Remote teaching

Jennifer Dong Gray and Sam Gray work on their computers at home to prepare online lessons for their elementary students in South Korea.

My son, Sam, and his wife, Jennifer, live and teach at an international school in South Korea. Since January, when the first coronavirus case was detected in that country, I’ve been obsessed with COVID-19 news.

Sam and Jennifer thought about leaving and came close, but then decided to stay put.

I asked them this week to share their experiences and observations as they deal with daily life and the shift from teaching in front of a classroom to online lessons.

What particularly struck me was their comments about the Koreans’ attitude about the common good and looking out for others.


Distance learning

We have just completed our third consecutive week of distance learning, although we also had a week of distance learning prior, followed by one week of in-person teaching before this stint.

It has been a steep learning curve for all involved — students, parents and caregivers, teachers, administration and other faculty. We have to look at the situation as not being anything that any of us asked for or hoped for, but we have all come together to try to provide the best education to our students under the circumstances. There has been a mix of emotions as we struggle forward in our different roles and sometimes multiple roles. I feel that in a way, we have come together and feel closer at times, even in a period that we cannot be physically close. It indeed takes a community to raise — and educate — a child.

If I look at it through a glass half-filled perspective, it has allowed me to grow my tech skills. It was no longer a choice or question of if I had enough time in the day, but it became an obligation. Luckily we are at a one-to-one school where my grade two students all have their personal iPads and South Korea has some of the best internet connectivity in the world. It has also allowed our students to grow their independence, problem-solving, resiliency, and ability to follow multi-step directions.


I have probably been one of the more precautious people and have chosen to limit going out. I order our groceries online and canceled my dentist appointment, as it was not necessary at this time.

When the air quality is good, I go on walks in our local park and try to keep distance between myself and others. Occasionally I go to our school gym. I try to be mindful of cleaning the equipment thoroughly and not touching my face when I work out. I also try to wash my hands frequently and use hand sanitizer.

When the numbers of patients were low in South Korea, I was going to the grocery and trying to keep distance between myself and others — around 6 feet, which is not always possible.

Many people in our community continue to live life normally — shopping, frequenting restaurants, ordering food, going to the movies and coffee shops, etc. Everyone has their own ideas of safety and what they are comfortable with, as well as what they may need to do to safeguard their immediate family and the larger community.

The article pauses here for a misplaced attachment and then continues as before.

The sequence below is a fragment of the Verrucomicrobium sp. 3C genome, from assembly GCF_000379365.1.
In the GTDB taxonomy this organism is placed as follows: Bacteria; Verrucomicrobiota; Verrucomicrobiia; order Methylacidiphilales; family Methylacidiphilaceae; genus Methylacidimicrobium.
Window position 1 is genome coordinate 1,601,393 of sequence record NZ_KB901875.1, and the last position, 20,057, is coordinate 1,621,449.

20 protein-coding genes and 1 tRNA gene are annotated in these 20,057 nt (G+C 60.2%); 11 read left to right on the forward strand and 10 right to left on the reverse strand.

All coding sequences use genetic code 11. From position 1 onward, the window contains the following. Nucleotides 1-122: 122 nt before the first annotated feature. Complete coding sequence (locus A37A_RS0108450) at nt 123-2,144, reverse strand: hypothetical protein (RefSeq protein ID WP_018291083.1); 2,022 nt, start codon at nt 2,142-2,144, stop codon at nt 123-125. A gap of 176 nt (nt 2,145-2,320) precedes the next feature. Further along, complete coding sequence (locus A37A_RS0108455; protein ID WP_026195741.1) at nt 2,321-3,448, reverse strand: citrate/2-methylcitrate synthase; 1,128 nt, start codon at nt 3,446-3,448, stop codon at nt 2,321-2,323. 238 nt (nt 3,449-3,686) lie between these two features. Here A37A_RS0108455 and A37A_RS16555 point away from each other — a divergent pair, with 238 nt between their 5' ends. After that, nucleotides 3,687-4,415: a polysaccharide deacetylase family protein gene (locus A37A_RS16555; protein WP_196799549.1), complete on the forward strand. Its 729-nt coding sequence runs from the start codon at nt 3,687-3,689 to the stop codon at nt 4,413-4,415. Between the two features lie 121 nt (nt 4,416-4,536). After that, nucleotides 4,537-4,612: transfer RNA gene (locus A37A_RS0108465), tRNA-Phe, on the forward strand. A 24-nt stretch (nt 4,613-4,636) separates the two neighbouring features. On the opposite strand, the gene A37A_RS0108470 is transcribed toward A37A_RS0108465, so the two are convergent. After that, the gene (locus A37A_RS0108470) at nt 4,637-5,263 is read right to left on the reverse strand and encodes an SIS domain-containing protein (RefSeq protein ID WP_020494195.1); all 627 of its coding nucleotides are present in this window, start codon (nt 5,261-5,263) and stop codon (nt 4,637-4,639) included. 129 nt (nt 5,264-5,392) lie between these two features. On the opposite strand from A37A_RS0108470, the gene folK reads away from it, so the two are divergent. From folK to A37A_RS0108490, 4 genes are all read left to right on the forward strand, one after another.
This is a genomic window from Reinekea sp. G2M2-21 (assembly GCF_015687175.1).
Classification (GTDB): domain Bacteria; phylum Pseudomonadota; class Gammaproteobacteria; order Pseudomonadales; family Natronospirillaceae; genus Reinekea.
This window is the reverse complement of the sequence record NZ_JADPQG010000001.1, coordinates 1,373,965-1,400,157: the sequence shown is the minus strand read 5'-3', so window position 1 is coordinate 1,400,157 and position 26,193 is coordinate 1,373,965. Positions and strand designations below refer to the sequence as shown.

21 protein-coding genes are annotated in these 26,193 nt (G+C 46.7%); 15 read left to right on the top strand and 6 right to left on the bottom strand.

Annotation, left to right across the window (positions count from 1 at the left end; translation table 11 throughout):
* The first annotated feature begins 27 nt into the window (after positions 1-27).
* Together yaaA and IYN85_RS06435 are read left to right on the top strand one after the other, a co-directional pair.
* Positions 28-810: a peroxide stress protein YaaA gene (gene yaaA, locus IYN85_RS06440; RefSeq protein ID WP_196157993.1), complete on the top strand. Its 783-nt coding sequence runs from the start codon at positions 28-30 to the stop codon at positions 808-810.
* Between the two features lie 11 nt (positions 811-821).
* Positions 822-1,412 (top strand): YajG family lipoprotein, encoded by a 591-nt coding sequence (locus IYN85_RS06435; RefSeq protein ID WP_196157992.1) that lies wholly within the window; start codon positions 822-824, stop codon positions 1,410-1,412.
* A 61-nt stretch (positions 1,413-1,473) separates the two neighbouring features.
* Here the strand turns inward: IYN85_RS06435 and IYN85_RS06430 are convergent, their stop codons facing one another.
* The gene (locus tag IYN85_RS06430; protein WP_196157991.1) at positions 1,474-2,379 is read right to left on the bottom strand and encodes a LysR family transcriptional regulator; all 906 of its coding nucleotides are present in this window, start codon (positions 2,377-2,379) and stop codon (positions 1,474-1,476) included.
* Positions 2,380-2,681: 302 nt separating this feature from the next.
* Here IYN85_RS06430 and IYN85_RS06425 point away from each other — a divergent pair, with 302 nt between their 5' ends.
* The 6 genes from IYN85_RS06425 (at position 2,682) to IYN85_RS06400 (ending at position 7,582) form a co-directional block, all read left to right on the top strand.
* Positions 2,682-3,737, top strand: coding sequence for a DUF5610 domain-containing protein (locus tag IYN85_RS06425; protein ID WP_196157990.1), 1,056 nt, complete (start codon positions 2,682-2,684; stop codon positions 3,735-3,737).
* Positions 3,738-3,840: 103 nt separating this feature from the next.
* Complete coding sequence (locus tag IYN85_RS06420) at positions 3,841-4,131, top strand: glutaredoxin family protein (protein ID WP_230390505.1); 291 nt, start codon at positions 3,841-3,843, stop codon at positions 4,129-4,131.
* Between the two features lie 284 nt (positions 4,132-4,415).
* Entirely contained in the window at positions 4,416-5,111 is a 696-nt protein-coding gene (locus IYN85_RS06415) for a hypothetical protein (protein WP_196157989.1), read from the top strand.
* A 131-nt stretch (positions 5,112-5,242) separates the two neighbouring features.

Time at home

Most of my time at home is spent looking at my screen to give synchronous lessons, record lessons, plan lessons, give feedback and next steps to students, and provide parent and student support.

Now that we have gotten into a rhythm, we try to keep a regular schedule of getting up and getting ready for our workdays with breaks to cook lunch and dinner, a little relaxation at night, usually walking and working out, and partaking in a Netflix series we are watching — and then back to plan the next day’s lessons before bed.

Other than work, I have recently gotten into puzzles. I also have a stack of books that I’m working my way through. I have begun cooking and baking outside of my usual repertoire. We would cook before, but also order in or go to restaurants, so necessity is driving my creativity.

I am also connecting more with friends and family across the globe as we navigate this experience together, including my cousin in Hong Kong who was in on the beginning of this trajectory and those in the States who are where we were a month ago in their conceptualization of what life is about to become.

Government & health care

I think what is happening in South Korea may look scary from abroad as the numbers are high. But the part that outsiders do not see is how organized the South Korean government is in addressing this, and the fact that there have been prior epidemic experiences, and it’s a culture that values collectivism over the individual. 

South Korea has been efficient in approving and producing the test kits, having a six-to-24-hour test result turn-around time, and making the tests affordable. Our drive-through COVID-19 testing centers are quick and cut down on the rates of further community transmission.

We have websites and government text messages that send out the traveled paths of diagnosed patients so you can self-quarantine or get tested if you think you were exposed.